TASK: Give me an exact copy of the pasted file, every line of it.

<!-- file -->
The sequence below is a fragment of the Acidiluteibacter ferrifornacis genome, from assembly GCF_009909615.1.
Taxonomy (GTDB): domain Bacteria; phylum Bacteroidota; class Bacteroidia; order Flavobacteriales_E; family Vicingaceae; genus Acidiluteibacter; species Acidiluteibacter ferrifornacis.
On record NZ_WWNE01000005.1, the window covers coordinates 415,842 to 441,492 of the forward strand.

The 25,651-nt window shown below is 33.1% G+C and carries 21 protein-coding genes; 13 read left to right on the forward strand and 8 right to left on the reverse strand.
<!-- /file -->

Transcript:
The sequence below is a fragment of the Acidiluteibacter ferrifornacis genome, from assembly GCF_009909615.1.
Taxonomy (GTDB): domain Bacteria; phylum Bacteroidota; class Bacteroidia; order Flavobacteriales_E; family Vicingaceae; genus Acidiluteibacter; species Acidiluteibacter ferrifornacis.
On record NZ_WWNE01000005.1, the window covers coordinates 415,842 to 441,492 of the forward strand.

The 25,651-nt window shown below is 33.1% G+C and carries 21 protein-coding genes; 13 read left to right on the forward strand and 8 right to left on the reverse strand.